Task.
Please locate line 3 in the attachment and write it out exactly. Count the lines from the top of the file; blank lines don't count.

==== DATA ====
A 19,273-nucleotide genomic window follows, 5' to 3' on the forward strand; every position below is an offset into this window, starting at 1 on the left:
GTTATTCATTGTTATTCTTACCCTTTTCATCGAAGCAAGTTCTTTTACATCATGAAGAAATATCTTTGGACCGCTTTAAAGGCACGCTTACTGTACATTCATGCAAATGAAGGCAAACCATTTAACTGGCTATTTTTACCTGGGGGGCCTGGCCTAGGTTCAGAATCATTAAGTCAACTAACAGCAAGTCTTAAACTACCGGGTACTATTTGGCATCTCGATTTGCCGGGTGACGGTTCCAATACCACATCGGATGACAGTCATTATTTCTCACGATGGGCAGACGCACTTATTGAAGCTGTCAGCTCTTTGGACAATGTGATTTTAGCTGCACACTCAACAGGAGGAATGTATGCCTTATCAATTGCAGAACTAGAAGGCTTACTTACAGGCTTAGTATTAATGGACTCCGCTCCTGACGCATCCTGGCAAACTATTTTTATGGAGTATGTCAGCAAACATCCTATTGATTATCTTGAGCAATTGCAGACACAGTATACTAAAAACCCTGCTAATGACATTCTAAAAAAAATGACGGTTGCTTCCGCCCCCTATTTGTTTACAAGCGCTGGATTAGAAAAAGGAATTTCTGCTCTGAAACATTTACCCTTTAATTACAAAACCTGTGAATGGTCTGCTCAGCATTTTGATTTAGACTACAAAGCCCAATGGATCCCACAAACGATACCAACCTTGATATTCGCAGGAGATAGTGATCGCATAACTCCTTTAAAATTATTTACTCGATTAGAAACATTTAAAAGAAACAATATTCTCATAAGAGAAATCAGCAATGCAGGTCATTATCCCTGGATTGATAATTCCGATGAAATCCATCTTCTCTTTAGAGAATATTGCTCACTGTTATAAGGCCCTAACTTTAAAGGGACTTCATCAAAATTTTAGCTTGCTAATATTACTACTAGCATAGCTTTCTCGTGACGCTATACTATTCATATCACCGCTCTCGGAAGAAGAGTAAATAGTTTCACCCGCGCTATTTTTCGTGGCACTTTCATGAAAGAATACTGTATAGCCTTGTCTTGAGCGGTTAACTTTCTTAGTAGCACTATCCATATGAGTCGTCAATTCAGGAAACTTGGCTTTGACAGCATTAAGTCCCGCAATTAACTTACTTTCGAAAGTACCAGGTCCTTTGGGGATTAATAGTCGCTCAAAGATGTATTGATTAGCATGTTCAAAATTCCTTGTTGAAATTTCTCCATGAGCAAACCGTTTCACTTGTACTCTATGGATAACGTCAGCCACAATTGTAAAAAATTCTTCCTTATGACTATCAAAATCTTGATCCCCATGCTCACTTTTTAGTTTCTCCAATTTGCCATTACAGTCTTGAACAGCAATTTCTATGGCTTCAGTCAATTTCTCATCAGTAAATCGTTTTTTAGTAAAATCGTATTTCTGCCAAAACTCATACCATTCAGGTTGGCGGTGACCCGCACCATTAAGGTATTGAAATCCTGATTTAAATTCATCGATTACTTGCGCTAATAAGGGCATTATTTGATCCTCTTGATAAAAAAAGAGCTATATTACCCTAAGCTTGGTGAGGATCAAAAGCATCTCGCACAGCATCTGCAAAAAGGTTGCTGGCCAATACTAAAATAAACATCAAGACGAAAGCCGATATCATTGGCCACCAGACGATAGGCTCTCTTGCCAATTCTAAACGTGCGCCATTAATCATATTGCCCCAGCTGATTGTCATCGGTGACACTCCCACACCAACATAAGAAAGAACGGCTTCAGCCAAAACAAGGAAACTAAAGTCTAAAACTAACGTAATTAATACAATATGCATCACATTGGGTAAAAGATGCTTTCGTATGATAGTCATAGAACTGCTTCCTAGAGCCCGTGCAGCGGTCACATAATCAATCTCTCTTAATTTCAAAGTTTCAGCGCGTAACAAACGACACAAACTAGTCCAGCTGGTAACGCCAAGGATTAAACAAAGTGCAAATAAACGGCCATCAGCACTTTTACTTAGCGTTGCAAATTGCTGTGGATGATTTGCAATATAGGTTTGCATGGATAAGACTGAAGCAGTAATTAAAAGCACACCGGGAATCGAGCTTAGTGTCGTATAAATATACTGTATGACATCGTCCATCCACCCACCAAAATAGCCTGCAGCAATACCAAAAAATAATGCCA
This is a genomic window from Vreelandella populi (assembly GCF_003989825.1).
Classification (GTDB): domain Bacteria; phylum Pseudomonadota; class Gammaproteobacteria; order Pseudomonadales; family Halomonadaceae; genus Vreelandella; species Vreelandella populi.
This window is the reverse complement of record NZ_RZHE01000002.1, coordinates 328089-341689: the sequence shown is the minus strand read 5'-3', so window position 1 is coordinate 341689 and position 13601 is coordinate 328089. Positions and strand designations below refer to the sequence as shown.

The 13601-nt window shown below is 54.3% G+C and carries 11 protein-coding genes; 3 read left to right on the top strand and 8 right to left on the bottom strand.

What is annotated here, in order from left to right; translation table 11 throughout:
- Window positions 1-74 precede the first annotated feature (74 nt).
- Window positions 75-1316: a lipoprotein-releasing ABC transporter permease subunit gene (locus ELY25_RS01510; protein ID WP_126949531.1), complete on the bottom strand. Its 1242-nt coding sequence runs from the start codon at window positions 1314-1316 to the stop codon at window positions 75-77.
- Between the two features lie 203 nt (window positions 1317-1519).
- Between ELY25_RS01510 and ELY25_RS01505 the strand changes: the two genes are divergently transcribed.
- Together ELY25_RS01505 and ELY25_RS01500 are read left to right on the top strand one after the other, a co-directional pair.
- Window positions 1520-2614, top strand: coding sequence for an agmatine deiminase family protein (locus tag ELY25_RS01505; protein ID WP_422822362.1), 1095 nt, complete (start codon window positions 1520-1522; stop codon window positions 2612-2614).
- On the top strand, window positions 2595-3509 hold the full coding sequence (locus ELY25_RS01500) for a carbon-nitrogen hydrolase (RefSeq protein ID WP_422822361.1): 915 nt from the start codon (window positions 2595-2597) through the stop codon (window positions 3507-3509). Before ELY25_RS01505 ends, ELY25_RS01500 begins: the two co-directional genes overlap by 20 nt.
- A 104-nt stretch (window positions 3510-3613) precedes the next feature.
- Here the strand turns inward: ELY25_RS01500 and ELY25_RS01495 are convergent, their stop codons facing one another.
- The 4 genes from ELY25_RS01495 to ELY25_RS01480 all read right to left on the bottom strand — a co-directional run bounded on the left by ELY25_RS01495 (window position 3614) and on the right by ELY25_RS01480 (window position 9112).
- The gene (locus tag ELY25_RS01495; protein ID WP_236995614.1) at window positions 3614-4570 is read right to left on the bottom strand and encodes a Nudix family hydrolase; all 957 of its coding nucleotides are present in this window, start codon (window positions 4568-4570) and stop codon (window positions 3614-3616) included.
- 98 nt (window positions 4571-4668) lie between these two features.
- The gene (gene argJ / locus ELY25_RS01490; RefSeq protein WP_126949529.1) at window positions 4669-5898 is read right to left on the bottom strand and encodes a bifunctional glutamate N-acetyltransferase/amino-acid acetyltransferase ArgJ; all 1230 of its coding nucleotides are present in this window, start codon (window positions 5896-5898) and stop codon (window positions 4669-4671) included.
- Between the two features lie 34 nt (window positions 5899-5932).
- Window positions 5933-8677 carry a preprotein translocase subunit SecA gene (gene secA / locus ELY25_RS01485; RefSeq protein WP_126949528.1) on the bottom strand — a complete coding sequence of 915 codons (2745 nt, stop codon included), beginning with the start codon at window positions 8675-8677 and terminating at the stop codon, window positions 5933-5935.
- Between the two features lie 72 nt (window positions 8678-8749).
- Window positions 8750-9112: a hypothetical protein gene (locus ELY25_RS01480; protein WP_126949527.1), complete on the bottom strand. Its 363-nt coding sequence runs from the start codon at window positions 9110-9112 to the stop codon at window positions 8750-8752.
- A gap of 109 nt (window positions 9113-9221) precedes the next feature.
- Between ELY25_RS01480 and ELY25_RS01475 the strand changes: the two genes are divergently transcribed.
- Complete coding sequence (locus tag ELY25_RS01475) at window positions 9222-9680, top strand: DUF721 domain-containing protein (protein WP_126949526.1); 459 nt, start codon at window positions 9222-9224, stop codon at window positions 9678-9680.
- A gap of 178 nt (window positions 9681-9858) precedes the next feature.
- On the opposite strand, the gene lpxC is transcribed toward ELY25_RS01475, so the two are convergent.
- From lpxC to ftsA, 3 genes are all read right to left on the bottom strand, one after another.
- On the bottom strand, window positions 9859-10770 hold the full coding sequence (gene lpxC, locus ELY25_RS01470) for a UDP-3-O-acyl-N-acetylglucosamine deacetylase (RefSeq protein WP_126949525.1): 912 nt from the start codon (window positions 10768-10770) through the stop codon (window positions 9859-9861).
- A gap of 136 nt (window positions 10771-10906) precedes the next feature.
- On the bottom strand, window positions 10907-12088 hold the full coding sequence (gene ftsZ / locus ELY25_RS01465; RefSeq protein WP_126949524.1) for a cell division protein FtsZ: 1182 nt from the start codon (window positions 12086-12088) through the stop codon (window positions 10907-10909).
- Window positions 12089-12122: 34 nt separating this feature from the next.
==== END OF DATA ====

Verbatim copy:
This is a genomic window from Vreelandella populi (assembly GCF_003989825.1).